Friday, December 30, 2011

New Year Resolutions: The Maddness of Dreaming & Making Plans

I've always heard, time flies by faster as you get older. 
This New Years, I feel that is truer than any other. 2011 was such a modpodge of a year. Summed up, I'd say the Word of the Year is Tears. Tears of joy, tears of loss, tears of adventure and tears of unbearable pain. A lot of this year caught me off guard. I think most people can relate with that. 

It's crazy that we still plan in the first place. Though we hope things will follow suit, we know, deep in our souls that something very well may go wacky at any given time. Plans will change, yet we make them. Call me hopeful or call me mad, but I'll keep doing it. It let's me keep dreaming. 

I looked back at last year's resolutions and I am thrilled to say all but one (the album one) have been accomplished! First year ever!

-Finish the first draft of my book.
-Write @ least 1 of 3 e-books.
-Lose the wedding weight. :)
-Start our creative workshops.
-Finish writing my new album.
-Learn to like sushi.

I didn't want to jinx this year, so I narrowed my over-zealous list to 4 things for 2012. 

1. Write out my grandparent's love stories.
On the way home from Christmas this year, I was telling Ty about how my mom's parents met. I was getting a little jumbled in the details and by the end of the story I thought out loud, Man, I should really have them tell me again and this time, write it down! I can't wait for this one. 4 love stories will be documented this year. Maybe I'll e-book them for the world to read.

2. Get rid of things I don't use.
Clothes, knick-nacks, makeup, jewelry, books, etc. I probably won't sell any of it, because I hate doing eBay, but I'll definitely be giving a lot away. So if you get a book from me for your birthday this year, well, you know I'm on track.

3. Raise the bar on my writing.
While working with She Seeks these last couple of months, I am learning how important, hard, but rewarding an editing process is for all writings. The team over there has taught me a lot of strategies and formulas to writing well, and I want to implement those over here as well. 

4. Dream a little bigger for this pretty space.
I want this blog to be a place of conversation and inspiration. I want to create a community built around alliance, relationships, and encouragement. I have a few ideas but I'd love yours too. Anything you think might work here? 

I have many goals and dreams this year and I hope you do too.
I'll leave you with my closer from last year because it still rings true.

For some of us this year is our Ctrl + Alt + Del button. 
For some of us, this year is the continuation of the best year of our life. 

For some of us this year will bring great joys and greater triumphs.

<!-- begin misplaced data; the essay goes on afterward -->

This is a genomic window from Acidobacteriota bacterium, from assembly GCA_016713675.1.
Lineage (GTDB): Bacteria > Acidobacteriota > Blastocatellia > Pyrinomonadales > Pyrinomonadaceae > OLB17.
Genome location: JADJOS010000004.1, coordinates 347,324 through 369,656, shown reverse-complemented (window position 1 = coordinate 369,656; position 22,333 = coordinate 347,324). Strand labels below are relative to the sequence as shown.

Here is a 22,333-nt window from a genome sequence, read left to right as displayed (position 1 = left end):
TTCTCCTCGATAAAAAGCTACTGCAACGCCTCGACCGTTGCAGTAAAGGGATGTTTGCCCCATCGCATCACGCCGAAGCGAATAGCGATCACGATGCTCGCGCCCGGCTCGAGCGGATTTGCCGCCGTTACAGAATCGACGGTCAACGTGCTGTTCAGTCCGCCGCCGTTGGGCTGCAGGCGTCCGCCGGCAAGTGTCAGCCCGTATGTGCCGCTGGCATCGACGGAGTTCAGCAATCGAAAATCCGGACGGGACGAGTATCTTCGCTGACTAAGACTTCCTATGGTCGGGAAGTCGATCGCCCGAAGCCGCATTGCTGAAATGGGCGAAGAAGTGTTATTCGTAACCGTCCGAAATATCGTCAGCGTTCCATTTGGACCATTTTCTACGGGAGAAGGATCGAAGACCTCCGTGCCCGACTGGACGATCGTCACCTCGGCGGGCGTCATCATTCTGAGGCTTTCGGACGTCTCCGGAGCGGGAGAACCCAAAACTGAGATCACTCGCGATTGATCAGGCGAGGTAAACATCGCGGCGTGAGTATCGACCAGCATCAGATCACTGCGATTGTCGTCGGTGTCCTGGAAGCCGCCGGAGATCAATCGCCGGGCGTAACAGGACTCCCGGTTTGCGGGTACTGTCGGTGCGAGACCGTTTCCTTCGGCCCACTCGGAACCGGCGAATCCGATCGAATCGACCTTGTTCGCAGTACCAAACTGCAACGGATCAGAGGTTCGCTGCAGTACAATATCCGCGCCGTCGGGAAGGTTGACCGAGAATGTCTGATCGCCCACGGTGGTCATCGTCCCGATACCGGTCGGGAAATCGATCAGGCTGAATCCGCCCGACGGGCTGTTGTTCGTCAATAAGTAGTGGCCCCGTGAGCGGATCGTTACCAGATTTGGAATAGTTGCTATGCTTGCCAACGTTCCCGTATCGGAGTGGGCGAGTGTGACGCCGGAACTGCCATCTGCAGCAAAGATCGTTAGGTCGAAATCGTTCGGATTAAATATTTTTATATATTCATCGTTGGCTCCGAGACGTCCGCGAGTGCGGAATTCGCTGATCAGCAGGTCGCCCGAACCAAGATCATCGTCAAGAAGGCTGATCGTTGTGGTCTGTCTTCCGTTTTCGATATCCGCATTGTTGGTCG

For some of us this year will bring such sorrow and utter disappointment.

For some of us this year will fly by just like the rest.
For some of us this year will drone on into what seems like an eternity.

For some of us this year will be one of significant discovery.
For some of us this year will be one of significant loss.

But for everyone, this year will be another year added to the timeline of our seasoned lives. And when we look back we'll see how invaluable this year was to the making of who we have become. 

Happy New Year dear friends & family. Happy sweet New Year.

Tuesday, December 20, 2011

Farewell 2011 | See you in the New Year

This blog has been a great many things for me: an escape, a tool, and recently, a community. 
It's taken me a while to figure out my niche in this big wide world of blogging. I've written many silly pointless posts, grasping for some purpose and/or traction. I still feel as though I'm floundering, however 2011 has been a good year for me and this little hobby of mine.

Here are just  a few of the many exciting things that happened this year:

-I became a writer as part of the She Seeks team!
-Advertisements in JOIE Online Magazine
-Created & launched 2 online e-courses: Blogging & Singing
-Partnered with Antioch Temecula for a follow-up to their Dating Series
-More collaboration [20+ writers!] and guest bloggers on many topics, from spirituality to beauty secrets
-Developed 2 staple segments: Sundays are for Worship & Friday's at JM

So what's next for JM? 2012 holds many a goal and dream. Things will change around here. I want this small space to be a place of obvious community. A space where you and I feel safe, encouraged, and inspired

There will be new segments, features, downloads [!!], focuses, spins and twists. I'm finding my niche a little bit at a time and I think 2012 will prove that. 

I'm a girl who wants to conquer the world through words and music; or at least make a dent in it. I'm not sure how that will play out in this next year, but I am hopeful. 

So this is farewell my friends, for 2011
I am spending the last weeks of this year re-designing this pretty place and eating and laughing way too much with friends and family. 

See you in the New Year! Come see me January 1st! 


The only important thing about design is how it relates to people.

It is not daily increase but daily decrease; hack away the unessential.
Your best work is your expression of yourself. Now, you may not be the greatest at it, but when you do it, you’re the only expert.


TOP  10 POSTS of 2011

Monday, December 19, 2011

Christmas Traditions: Cake on Christmas Day

I am on family vacation for the holiday, but while I'm gone, you are in for a treat from some sweet friends. They're sharing their Christmas traditions with us! If you missed one, click here to catch up. Happy reading!
By Tammy HodgeI love traditions. Growing up my Mama was the queen of them. Each year at Christmas time us kids knew what to expect. There were jobs for all of us... Stringing lights on the tree, stringing popcorn, tossing tinsel on the tree, spraying fake snow out of a can on the front windows (Southern California Christmas time is special like that), helping to pick the Holiday menu and shopping for it. Mama covered all the bases.

So, when I grew up and had a family of my own, I realized that my mother had taken all the great traditions. What was left for us?